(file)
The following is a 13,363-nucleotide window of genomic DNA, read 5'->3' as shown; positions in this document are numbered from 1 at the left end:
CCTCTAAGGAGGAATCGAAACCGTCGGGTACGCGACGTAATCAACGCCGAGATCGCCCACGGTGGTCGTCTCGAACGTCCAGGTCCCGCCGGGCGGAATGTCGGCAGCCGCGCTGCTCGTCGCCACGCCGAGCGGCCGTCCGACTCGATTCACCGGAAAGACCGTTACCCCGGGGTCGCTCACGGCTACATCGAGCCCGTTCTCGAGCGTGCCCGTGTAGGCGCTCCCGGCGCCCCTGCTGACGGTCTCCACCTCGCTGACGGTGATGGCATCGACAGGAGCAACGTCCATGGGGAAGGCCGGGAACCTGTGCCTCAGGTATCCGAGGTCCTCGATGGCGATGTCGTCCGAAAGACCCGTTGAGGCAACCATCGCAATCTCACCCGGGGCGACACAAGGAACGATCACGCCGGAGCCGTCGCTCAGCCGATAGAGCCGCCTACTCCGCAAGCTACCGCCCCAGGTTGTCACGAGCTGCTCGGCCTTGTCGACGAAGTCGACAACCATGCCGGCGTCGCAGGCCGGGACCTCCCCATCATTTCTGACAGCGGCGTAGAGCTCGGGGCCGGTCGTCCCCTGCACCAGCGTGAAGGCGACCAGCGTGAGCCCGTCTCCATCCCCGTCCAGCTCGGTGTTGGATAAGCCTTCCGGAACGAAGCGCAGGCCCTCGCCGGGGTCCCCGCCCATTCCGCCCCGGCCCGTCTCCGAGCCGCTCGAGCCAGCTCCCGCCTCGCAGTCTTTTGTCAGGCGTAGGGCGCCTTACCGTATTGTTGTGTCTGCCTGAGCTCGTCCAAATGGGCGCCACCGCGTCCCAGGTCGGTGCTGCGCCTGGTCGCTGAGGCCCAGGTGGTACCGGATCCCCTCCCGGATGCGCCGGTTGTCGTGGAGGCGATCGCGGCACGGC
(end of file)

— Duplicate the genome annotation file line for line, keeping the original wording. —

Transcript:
The following is a 13,363-nucleotide window of genomic DNA, read 5'->3' as shown; positions in this document are numbered from 1 at the left end:
CCTCTAAGGAGGAATCGAAACCGTCGGGTACGCGACGTAATCAACGCCGAGATCGCCCACGGTGGTCGTCTCGAACGTCCAGGTCCCGCCGGGCGGAATGTCGGCAGCCGCGCTGCTCGTCGCCACGCCGAGCGGCCGTCCGACTCGATTCACCGGAAAGACCGTTACCCCGGGGTCGCTCACGGCTACATCGAGCCCGTTCTCGAGCGTGCCCGTGTAGGCGCTCCCGGCGCCCCTGCTGACGGTCTCCACCTCGCTGACGGTGATGGCATCGACAGGAGCAACGTCCATGGGGAAGGCCGGGAACCTGTGCCTCAGGTATCCGAGGTCCTCGATGGCGATGTCGTCCGAAAGACCCGTTGAGGCAACCATCGCAATCTCACCCGGGGCGACACAAGGAACGATCACGCCGGAGCCGTCGCTCAGCCGATAGAGCCGCCTACTCCGCAAGCTACCGCCCCAGGTTGTCACGAGCTGCTCGGCCTTGTCGACGAAGTCGACAACCATGCCGGCGTCGCAGGCCGGGACCTCCCCATCATTTCTGACAGCGGCGTAGAGCTCGGGGCCGGTCGTCCCCTGCACCAGCGTGAAGGCGACCAGCGTGAGCCCGTCTCCATCCCCGTCCAGCTCGGTGTTGGATAAGCCTTCCGGAACGAAGCGCAGGCCCTCGCCGGGGTCCCCGCCCATTCCGCCCCGGCCCGTCTCCGAGCCGCTCGAGCCAGCTCCCGCCTCGCAGTCTTTTGTCAGGCGTAGGGCGCCTTACCGTATTGTTGTGTCTGCCTGAGCTCGTCCAAATGGGCGCCACCGCGTCCCAGGTCGGTGCTGCGCCTGGTCGCTGAGGCCCAGGTGGTACCGGATCCCCTCCCGGATGCGCCGGTTGTCGTGGAGGCGATCGCGGCACGGC